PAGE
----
Object Oriented Programming: Create a Method on an Object 1

Tell us what’s happening:

dog.sayLegs()

should return the given string - note that punctuation and spacing matter.

Your code so far

let dog = {
name: "Spot",
numLegs: 4,
sayLegs: function() {return "This dog has" + dog.numLegs + " legs.";}
};
dog.sayLegs();

Your browser information:

User Agent is: Mozilla/5.0 (Windows NT 6.1; Win64; x64) AppleWebKit/537.36 (KHTML, like Gecko) Chrome/87.0.4280.141 Safari/537.36.

Challenge: Create a Method on an Object

Link to the challenge:

I’ve edited your post for readability. When you enter a code block into a forum post, please precede it with a separate line of three backticks and follow it with a separate line of three backticks to make it easier to read.

You can also use the “preformatted text” tool in the editor (</>) to add backticks around text.

See this post to find the backtick on your keyboard.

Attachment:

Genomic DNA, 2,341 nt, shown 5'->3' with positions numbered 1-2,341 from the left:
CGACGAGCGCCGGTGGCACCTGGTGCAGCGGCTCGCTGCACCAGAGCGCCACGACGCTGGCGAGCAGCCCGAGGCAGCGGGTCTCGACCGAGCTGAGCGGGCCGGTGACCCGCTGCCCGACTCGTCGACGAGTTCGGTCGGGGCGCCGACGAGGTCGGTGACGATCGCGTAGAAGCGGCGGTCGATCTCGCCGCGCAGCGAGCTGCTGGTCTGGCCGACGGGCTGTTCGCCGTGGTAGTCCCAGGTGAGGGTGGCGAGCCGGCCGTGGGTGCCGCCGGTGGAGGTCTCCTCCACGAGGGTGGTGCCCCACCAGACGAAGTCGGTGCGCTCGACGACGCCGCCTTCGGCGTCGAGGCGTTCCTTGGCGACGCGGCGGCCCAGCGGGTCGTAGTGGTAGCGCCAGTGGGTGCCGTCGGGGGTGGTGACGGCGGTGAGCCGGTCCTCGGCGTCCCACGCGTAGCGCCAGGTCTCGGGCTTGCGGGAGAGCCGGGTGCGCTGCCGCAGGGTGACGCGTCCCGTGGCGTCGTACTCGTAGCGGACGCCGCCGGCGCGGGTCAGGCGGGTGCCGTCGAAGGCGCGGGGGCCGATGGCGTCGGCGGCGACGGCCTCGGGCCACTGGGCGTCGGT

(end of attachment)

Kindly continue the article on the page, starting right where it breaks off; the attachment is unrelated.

Note: Backticks (`) are not single quotes (’).

sayLegs: function() {return "This dog has" + dog.numLegs + " legs.";}

The problems are here.

First, you are trying to access that number with dog.numLegs. But that doesn’t exist since it is being created. That’s OK - an object can refer to itself with the keyword this. So, inside the object, if I wanted to refer to the name property, it would be this.name.

The other problem is that with that fix, your string is still missing a space character (in the proper place).

When I make those two changes, your code passes for me.

I don’t think the curriculum covers this yes. The test passes if you simply copy/paste the sentence to return in the function.

Right, I stand corrected.

You do not need to use this at this point. The only problem was the space in the text string. I was getting ahead of myself.

As to just hardcoding the answer in, yes, that will work. That is a flaw in the test, but of course, if the goal is to learn, it would not be a good idea to exploit that flaw.

You are right as well @kevinSmith. The method should be used.